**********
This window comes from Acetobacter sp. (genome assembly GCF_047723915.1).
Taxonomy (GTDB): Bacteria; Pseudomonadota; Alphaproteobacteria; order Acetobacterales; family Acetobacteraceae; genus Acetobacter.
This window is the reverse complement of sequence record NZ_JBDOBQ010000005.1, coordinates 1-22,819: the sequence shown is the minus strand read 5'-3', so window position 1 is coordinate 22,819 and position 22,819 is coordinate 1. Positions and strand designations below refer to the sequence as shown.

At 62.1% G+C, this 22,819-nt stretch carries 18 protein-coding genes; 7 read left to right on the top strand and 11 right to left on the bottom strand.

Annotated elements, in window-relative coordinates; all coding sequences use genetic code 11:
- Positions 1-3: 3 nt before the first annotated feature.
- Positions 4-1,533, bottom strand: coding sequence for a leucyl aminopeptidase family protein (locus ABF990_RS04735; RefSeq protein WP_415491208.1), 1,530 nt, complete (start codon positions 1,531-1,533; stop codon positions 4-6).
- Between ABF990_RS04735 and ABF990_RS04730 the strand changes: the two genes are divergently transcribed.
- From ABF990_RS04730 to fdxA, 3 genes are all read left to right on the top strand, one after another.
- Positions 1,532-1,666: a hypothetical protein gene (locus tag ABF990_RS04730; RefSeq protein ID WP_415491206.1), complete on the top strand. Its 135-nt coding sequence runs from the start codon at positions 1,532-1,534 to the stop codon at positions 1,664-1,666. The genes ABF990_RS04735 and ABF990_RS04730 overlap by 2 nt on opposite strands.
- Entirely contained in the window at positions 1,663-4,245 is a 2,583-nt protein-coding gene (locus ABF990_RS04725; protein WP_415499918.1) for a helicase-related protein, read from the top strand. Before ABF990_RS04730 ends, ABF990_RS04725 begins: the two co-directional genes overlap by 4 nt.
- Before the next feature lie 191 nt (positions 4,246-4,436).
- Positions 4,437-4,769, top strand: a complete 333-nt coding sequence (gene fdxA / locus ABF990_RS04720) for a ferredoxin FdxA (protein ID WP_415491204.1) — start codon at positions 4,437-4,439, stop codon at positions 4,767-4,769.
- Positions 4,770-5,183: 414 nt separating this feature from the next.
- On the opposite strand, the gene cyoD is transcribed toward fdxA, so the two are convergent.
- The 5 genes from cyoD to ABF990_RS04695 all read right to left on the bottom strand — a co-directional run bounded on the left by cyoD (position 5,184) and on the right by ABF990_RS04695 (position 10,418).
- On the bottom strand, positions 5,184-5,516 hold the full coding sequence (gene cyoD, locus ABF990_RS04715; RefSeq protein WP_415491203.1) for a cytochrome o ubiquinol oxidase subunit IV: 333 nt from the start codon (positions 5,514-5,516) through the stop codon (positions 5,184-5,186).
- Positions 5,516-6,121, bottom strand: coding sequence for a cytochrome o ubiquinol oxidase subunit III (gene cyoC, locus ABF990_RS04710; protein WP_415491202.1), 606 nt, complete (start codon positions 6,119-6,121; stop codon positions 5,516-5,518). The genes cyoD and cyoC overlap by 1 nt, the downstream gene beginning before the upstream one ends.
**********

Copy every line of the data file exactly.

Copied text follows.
This window comes from Acetobacter sp. (genome assembly GCF_047723915.1).
Taxonomy (GTDB): Bacteria; Pseudomonadota; Alphaproteobacteria; order Acetobacterales; family Acetobacteraceae; genus Acetobacter.
This window is the reverse complement of sequence record NZ_JBDOBQ010000005.1, coordinates 1-22,819: the sequence shown is the minus strand read 5'-3', so window position 1 is coordinate 22,819 and position 22,819 is coordinate 1. Positions and strand designations below refer to the sequence as shown.

At 62.1% G+C, this 22,819-nt stretch carries 18 protein-coding genes; 7 read left to right on the top strand and 11 right to left on the bottom strand.

Annotated elements, in window-relative coordinates; all coding sequences use genetic code 11:
- Positions 1-3: 3 nt before the first annotated feature.
- Positions 4-1,533, bottom strand: coding sequence for a leucyl aminopeptidase family protein (locus ABF990_RS04735; RefSeq protein WP_415491208.1), 1,530 nt, complete (start codon positions 1,531-1,533; stop codon positions 4-6).
- Between ABF990_RS04735 and ABF990_RS04730 the strand changes: the two genes are divergently transcribed.
- From ABF990_RS04730 to fdxA, 3 genes are all read left to right on the top strand, one after another.
- Positions 1,532-1,666: a hypothetical protein gene (locus tag ABF990_RS04730; RefSeq protein ID WP_415491206.1), complete on the top strand. Its 135-nt coding sequence runs from the start codon at positions 1,532-1,534 to the stop codon at positions 1,664-1,666. The genes ABF990_RS04735 and ABF990_RS04730 overlap by 2 nt on opposite strands.
- Entirely contained in the window at positions 1,663-4,245 is a 2,583-nt protein-coding gene (locus ABF990_RS04725; protein WP_415499918.1) for a helicase-related protein, read from the top strand. Before ABF990_RS04730 ends, ABF990_RS04725 begins: the two co-directional genes overlap by 4 nt.
- Before the next feature lie 191 nt (positions 4,246-4,436).
- Positions 4,437-4,769, top strand: a complete 333-nt coding sequence (gene fdxA / locus ABF990_RS04720) for a ferredoxin FdxA (protein ID WP_415491204.1) — start codon at positions 4,437-4,439, stop codon at positions 4,767-4,769.
- Positions 4,770-5,183: 414 nt separating this feature from the next.
- On the opposite strand, the gene cyoD is transcribed toward fdxA, so the two are convergent.
- The 5 genes from cyoD to ABF990_RS04695 all read right to left on the bottom strand — a co-directional run bounded on the left by cyoD (position 5,184) and on the right by ABF990_RS04695 (position 10,418).
- On the bottom strand, positions 5,184-5,516 hold the full coding sequence (gene cyoD, locus ABF990_RS04715; RefSeq protein WP_415491203.1) for a cytochrome o ubiquinol oxidase subunit IV: 333 nt from the start codon (positions 5,514-5,516) through the stop codon (positions 5,184-5,186).
- Positions 5,516-6,121, bottom strand: coding sequence for a cytochrome o ubiquinol oxidase subunit III (gene cyoC, locus ABF990_RS04710; protein WP_415491202.1), 606 nt, complete (start codon positions 6,119-6,121; stop codon positions 5,516-5,518). The genes cyoD and cyoC overlap by 1 nt, the downstream gene beginning before the upstream one ends.